Though it’s obviously an anomaly in his filmography, Junun also represents, in a certain way, a return to form. Anderson’s first four movies were made very quickly, in the space of a mere seven years, and each built on ideas and techniques that had been tried (sometimes unsuccessfully) in the last. After the bizarre but charming romantic comedy Punch Drunk Love in 2002, Anderson got serious, and seemed more intent on crafting bona fide masterpieces. He also slowed down considerably: There Will Be Blood took five years to come out, and The Master appeared after another five-year interval. These films deserve all of the accolades they’ve received, but they also have a very different quality than Anderson’s early, scrappier work. It’s not quite right to say that they’re straining to be great; there are still plenty of the offbeat, unforced moments that distinguish his early output. But they are somber, sober, a little labored over.

During this period—before the return to freewheeling, anarchic form that was last year’s Inherent Vice—I worried that Anderson was becoming the new Stanley Kubrick. I’m not knocking Kubrick, of course: you’d have to be a real philistine (or Pauline Kael) not to appreciate his achievement. But a large part of the young Anderson’s appeal, for me, was the way he had seemed to channel the manic productivity of 60s and 70s filmmakers like Jean-Luc Godard, Robert Altman, and Rainer Werner Fassbinder, all of whom averaged a movie a year (or more) at their peak. Not all of their films were great, of course—at that rate, how could they be?—but the very pace of invention was exhilarating, and you never quite knew what you were going to get. It’s a matter of taste, of course, but I prefer that unpredictable, dynamic Anderson to the austere auteur of There Will Be Blood and The Master, no matter how good those films are.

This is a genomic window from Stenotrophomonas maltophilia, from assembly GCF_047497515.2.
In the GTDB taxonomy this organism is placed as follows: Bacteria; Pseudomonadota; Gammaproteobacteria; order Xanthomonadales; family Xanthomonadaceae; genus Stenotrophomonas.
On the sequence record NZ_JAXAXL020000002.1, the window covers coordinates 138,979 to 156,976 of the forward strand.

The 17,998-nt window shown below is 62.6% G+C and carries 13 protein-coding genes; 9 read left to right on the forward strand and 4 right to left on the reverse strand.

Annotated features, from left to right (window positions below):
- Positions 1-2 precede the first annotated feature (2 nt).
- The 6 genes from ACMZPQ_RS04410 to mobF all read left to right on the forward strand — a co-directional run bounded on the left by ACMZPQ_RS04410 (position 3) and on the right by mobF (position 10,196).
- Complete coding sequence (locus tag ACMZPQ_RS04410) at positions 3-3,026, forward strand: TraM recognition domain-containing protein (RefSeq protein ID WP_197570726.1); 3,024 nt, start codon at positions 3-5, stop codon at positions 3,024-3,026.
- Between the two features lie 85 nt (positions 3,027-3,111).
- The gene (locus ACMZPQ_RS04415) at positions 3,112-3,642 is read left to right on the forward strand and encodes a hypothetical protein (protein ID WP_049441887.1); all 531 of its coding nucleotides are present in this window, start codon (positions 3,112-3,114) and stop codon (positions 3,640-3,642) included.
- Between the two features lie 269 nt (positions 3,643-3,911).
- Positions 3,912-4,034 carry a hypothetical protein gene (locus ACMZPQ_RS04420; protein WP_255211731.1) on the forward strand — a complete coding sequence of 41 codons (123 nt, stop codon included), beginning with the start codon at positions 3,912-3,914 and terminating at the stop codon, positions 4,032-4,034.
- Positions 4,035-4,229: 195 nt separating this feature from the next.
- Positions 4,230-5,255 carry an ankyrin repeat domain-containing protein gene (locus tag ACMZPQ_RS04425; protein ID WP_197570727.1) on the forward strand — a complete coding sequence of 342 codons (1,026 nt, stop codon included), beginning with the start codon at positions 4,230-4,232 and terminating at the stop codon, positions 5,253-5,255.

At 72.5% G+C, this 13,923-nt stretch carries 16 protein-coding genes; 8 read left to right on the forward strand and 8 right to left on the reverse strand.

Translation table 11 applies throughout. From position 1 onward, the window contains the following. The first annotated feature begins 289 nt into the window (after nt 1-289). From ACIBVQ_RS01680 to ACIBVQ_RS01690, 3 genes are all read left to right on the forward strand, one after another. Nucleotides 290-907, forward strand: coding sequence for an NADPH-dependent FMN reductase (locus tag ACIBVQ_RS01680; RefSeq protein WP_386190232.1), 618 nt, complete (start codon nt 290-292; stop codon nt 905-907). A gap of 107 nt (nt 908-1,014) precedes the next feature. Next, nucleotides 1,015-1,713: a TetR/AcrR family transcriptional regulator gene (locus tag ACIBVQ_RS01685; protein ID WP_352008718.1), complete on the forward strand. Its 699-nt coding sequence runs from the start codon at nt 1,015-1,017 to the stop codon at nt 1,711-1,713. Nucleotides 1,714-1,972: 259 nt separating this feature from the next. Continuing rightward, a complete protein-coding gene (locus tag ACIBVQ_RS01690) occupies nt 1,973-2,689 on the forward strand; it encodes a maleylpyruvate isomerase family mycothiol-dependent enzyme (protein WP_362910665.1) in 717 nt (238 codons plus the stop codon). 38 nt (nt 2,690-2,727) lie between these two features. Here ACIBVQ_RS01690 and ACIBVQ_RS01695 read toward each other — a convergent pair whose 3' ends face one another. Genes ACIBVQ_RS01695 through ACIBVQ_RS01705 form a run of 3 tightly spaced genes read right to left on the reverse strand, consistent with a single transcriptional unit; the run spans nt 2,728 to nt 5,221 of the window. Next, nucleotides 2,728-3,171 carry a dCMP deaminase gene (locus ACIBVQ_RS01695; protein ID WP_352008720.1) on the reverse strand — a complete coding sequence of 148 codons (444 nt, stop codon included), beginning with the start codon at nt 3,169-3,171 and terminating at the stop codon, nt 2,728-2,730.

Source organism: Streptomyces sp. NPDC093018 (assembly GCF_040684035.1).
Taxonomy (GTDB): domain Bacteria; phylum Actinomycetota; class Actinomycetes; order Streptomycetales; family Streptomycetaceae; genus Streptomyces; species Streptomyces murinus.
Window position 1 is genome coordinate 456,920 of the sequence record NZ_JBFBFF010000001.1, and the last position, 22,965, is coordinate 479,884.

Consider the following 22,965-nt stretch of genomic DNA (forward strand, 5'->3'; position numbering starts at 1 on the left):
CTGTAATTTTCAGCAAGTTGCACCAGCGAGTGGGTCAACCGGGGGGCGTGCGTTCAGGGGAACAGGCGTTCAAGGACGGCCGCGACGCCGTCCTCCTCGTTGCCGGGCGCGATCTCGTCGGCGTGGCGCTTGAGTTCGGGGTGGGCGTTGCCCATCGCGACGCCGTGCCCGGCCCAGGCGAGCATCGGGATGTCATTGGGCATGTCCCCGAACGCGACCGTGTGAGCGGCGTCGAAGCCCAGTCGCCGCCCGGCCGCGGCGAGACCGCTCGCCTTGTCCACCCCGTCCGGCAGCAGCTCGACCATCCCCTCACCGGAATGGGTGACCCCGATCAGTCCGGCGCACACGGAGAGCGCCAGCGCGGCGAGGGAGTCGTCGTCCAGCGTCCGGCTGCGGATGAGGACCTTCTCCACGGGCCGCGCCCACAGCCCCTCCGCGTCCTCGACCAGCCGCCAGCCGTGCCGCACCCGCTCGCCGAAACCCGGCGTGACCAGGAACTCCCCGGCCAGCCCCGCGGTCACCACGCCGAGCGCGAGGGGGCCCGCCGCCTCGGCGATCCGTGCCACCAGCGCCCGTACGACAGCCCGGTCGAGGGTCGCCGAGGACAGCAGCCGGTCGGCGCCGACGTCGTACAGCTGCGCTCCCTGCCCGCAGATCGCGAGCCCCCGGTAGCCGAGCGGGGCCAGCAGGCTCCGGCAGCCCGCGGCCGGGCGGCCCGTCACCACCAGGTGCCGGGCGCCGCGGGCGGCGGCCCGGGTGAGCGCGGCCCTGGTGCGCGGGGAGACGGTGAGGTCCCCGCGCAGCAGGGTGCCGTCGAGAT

It’s anybody’s guess what Anderson will do next; there have been rumors of another Pynchon adaptation, and he is apparently set to write (and perhaps direct) a live-action Pinocchio film for Robert Downey, Jr. Hollywood being what it is, neither of these things might happen. (Personally I’d be okay with Pinocchio not happening; I don’t see why Anderson’s Altman fixation has to extend to having his own Popeye.) My hope is that, whatever Anderson’s next project may be, it arrives soon: there’s plenty in Junun that cries out for further exploration, and five years is too long to wait.